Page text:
by Erin Kayata
Warm, roasted turkey, a plethora of home made food, family and friends all around, football, and a chance to be grateful for what you have. Who doesn’t love Thanksgiving? It’s difficult to see why anyone wouldn’t look forward to a holiday that involves a plethora of scrumptious food, family gatherings, and appreciating everything we have. As we take a day to celebrate, however, a dark cloud looms overhead. While almost everyone looks forward to the holiday, some have come to dread it due to its successor: Black Friday.
According to blackfriday.com, this shopping frenzy began in 1924, around the time of the Macy’s Thanksgiving Parade. Police in Philadelphia first coined the term in the 1960’s, to describe the chaos that came the day following Thanksgiving. For many, this day marks the true beginning of the holiday season, and is a day for scoring the best deals on gifts.
The day is perceived differently from a retail employee’s perspective. This Friday will be my third consecutive year working Black Friday. While I have not yet had the pleasure of working the midnight shift, I’ve still seen the down side of this post holiday frenzy. People begin arriving at stores hours before they open, cutting into their Thanksgiving, in hopes of getting a good parking space. They fight their way into stores and spend the day running around, hunting for the best deals. And all for a few sales. In fact, the store I work at didn’t even start their Black Friday sale until that Saturday.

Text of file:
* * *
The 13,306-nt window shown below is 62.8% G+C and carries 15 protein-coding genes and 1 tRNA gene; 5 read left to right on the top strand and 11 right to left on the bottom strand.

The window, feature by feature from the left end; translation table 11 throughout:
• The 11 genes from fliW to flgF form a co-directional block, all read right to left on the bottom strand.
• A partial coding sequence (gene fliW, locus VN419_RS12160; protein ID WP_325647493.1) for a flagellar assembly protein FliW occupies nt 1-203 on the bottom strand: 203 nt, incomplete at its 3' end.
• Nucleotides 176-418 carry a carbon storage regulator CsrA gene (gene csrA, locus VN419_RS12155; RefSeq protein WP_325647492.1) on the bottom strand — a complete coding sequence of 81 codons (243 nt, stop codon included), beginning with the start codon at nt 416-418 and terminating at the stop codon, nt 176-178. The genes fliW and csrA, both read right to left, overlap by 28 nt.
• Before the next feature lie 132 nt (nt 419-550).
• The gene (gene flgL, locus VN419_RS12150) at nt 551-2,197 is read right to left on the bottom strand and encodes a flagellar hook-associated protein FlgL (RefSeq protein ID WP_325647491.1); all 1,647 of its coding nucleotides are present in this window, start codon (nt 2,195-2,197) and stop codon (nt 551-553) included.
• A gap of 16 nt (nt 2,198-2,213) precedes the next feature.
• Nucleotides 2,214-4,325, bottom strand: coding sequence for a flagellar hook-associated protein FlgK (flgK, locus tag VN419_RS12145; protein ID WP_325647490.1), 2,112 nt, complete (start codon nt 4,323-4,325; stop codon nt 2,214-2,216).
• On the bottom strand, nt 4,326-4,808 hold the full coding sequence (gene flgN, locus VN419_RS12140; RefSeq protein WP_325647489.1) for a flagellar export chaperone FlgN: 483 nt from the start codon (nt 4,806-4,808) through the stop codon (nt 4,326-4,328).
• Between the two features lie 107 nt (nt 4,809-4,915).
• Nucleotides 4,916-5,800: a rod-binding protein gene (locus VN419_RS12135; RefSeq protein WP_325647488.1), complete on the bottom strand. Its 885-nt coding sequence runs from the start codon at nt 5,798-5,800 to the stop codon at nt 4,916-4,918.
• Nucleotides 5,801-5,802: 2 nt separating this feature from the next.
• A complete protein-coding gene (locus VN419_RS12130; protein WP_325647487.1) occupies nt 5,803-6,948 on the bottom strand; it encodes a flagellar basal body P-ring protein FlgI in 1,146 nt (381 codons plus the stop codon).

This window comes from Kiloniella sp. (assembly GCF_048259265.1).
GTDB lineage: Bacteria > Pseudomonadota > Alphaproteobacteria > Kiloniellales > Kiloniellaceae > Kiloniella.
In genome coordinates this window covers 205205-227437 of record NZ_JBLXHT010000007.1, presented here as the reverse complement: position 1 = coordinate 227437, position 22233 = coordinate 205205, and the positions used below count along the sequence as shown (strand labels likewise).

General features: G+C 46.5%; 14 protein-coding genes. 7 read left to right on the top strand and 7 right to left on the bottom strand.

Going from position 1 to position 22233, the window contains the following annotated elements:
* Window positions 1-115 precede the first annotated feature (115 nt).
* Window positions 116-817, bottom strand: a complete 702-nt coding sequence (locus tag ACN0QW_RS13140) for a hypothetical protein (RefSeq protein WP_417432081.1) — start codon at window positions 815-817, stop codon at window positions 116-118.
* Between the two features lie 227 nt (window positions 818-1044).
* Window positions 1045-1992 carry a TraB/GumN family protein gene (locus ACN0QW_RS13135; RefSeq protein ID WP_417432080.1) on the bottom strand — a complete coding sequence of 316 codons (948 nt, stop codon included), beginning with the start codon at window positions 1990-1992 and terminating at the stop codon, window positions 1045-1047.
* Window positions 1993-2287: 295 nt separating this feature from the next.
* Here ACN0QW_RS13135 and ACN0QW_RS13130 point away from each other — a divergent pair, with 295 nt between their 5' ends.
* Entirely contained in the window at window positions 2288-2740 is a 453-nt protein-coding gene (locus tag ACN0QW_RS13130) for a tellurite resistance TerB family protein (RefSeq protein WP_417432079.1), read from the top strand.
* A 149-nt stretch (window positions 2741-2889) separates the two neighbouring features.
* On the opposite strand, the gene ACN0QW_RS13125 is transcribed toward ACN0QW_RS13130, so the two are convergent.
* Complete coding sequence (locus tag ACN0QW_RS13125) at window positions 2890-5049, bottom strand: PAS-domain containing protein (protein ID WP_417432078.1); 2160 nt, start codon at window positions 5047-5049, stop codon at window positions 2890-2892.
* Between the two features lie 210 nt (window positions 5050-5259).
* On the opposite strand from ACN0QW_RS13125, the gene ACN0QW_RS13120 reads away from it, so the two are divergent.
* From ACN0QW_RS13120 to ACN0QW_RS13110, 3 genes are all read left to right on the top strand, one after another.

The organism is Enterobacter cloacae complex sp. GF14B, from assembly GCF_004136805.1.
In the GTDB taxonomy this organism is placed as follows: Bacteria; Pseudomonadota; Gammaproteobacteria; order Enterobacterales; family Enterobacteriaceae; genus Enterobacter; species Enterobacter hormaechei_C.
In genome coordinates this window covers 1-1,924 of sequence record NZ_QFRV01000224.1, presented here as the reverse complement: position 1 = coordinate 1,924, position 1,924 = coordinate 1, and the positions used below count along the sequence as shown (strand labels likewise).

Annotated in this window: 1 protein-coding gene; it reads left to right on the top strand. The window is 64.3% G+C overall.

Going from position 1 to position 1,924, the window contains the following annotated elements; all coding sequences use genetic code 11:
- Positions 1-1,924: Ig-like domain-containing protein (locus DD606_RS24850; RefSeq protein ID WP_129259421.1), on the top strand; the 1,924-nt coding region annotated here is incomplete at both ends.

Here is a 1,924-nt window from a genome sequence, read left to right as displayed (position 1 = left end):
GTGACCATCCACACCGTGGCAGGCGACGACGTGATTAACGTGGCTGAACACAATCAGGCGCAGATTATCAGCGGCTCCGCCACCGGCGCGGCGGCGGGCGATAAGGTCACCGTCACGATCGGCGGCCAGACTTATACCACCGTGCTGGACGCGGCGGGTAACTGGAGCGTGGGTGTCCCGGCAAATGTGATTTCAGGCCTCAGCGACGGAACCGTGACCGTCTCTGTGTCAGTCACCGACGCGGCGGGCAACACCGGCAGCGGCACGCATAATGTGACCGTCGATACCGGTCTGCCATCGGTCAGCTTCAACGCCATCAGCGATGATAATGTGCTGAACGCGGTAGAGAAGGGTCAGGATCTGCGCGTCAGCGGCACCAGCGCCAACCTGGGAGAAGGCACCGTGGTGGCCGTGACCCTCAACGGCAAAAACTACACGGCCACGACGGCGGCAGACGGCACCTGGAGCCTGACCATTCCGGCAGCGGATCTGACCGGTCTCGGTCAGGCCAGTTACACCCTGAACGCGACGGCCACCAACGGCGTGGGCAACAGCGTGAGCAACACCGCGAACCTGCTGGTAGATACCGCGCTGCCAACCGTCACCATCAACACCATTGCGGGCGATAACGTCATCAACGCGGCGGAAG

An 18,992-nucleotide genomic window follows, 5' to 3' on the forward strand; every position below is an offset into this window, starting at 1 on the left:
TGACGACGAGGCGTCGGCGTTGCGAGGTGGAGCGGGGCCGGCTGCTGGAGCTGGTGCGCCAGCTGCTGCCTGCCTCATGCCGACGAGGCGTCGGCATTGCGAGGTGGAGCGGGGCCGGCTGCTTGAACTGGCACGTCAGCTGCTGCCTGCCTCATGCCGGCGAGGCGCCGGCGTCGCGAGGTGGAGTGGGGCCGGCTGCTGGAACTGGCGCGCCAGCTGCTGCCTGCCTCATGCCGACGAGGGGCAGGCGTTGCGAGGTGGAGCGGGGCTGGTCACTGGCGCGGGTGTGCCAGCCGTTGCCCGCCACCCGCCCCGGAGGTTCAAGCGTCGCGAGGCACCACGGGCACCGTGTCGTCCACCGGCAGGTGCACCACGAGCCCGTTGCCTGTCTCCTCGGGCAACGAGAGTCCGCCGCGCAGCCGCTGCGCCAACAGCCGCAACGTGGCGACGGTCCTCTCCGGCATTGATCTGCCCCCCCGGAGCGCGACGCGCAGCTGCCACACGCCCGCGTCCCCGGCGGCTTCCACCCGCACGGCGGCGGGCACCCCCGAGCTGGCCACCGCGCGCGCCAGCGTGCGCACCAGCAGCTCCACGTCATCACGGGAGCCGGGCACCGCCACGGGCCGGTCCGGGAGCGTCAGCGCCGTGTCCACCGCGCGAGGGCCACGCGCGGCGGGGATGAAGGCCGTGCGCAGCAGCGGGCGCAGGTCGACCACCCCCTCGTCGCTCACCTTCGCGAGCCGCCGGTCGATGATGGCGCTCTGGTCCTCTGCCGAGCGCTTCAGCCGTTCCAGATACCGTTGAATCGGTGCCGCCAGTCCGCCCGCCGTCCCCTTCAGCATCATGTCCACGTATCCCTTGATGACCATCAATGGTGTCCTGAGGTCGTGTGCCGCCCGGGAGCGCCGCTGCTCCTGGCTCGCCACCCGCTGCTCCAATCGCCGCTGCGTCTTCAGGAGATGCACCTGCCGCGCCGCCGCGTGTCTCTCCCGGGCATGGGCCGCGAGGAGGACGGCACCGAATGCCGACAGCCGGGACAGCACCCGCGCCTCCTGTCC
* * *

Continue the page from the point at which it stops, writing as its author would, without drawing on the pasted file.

It’s easy to see why some people get caught up in the idea of Black Friday sales. Advertisers do an excellent job appealing to the public eye and creating a hype around sales. However, Thanksgiving is a time to celebrate what we do have (and I do not mean material goods). Thanksgiving is a time to be grateful for all the joy in our lives, the kind that comes from those around us. By turning the day after Thanksgiving into a shopping frenzy, we are losing that focus. Millions of people spend Black Friday fighting for a parking space, waiting in lines, and hunting for the best deal, but take a second to as yourself: is this what you really want to be spending your holiday doing?
My employment at a retail store is all it took for me to see the real black side of Black Friday. It is easy to get caught up in all the materialism of the day. Who doesn’t want to get the best deal on holiday gifts that their friends and family will love? I think Americans need to reevaluate their holiday priorities. While getting gifts for everyone you love is an amazing feeling, those hours you spend in line and in stores could be spent enjoying time with those loved ones. And there is really nothing more valuable than that.